>> Bert Huijben wrote:
>>> Currently @BASE is the 'previous' version of the node that will be
>>> committed. For added and replaced nodes with history there is no @BASE.
Julian Foad wrote:
> I always thought (and still think) that, from the user's point of view,
> "base" always meant "the version that my local changes are based on",
(this definition is slightly ambiguous ^, it's more clear here:)
> also being "the version that somebody else would get if they check out
> the same revision number that I checked out". That is like Neels' "ORIG"
> descibed above. The "-r BASE" revision keyword always means that. The
Testing 'svn diff --old=file_at_BASE --new=file'[@WORKING] and 'svn cat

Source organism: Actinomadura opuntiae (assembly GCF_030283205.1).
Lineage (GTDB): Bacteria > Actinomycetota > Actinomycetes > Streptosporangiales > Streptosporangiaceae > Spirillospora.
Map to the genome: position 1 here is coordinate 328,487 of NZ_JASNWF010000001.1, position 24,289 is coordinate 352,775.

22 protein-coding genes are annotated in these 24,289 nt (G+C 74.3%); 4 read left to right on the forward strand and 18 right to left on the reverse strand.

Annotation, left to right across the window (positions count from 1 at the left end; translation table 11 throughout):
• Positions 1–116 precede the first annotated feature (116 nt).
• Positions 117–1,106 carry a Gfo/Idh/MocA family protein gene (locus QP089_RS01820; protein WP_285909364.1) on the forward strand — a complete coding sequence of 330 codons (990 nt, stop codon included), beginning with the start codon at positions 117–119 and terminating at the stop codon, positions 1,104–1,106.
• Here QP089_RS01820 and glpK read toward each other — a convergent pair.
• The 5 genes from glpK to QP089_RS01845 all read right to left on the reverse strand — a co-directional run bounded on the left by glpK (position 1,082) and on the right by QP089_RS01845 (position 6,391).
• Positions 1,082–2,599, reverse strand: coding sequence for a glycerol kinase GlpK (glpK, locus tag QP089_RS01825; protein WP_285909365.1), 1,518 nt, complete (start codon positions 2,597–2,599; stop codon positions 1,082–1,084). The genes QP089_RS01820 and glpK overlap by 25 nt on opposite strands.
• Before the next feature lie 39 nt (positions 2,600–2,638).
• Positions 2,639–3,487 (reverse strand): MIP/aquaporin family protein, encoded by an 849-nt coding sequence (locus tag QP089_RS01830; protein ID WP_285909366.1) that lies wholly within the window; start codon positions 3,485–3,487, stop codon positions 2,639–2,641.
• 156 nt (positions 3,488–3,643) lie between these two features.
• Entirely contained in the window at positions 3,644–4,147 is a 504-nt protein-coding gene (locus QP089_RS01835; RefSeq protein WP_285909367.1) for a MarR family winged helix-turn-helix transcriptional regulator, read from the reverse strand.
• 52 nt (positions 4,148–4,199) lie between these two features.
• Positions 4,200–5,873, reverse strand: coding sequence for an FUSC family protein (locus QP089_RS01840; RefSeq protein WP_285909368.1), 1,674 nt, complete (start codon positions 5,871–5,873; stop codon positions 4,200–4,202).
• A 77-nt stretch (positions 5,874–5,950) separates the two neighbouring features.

file_at_BASE', it actually looks like the UI keyword BASE is defined as
copy-from-base instead of ORIG. Which IMHO goes against users' intuition.
Summarizing the questions I still have (even more so) now:
i) Should the UI keyword "BASE" mean revert-base or copy-from-base?
i.b) Do we need to be able to show both cases? (Like add a new keyword)
ii) Does "pristine" mean revert-base or copy-from-base?
ii.b) Does svn_wc__get_pristine_contents() correspond to that?
Received on 2010-01-18 14:17:03 CET